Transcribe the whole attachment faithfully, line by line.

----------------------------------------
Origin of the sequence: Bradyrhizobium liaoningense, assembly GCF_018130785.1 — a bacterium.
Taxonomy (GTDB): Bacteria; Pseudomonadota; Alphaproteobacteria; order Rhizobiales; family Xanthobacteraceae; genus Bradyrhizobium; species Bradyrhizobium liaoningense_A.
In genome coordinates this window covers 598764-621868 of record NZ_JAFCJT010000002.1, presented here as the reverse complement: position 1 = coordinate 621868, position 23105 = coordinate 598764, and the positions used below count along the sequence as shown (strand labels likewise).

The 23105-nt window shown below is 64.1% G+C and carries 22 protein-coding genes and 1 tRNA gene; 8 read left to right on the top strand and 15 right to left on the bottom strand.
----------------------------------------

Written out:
Origin of the sequence: Bradyrhizobium liaoningense, assembly GCF_018130785.1 — a bacterium.
Taxonomy (GTDB): Bacteria; Pseudomonadota; Alphaproteobacteria; order Rhizobiales; family Xanthobacteraceae; genus Bradyrhizobium; species Bradyrhizobium liaoningense_A.
In genome coordinates this window covers 598764-621868 of record NZ_JAFCJT010000002.1, presented here as the reverse complement: position 1 = coordinate 621868, position 23105 = coordinate 598764, and the positions used below count along the sequence as shown (strand labels likewise).

The 23105-nt window shown below is 64.1% G+C and carries 22 protein-coding genes and 1 tRNA gene; 8 read left to right on the top strand and 15 right to left on the bottom strand.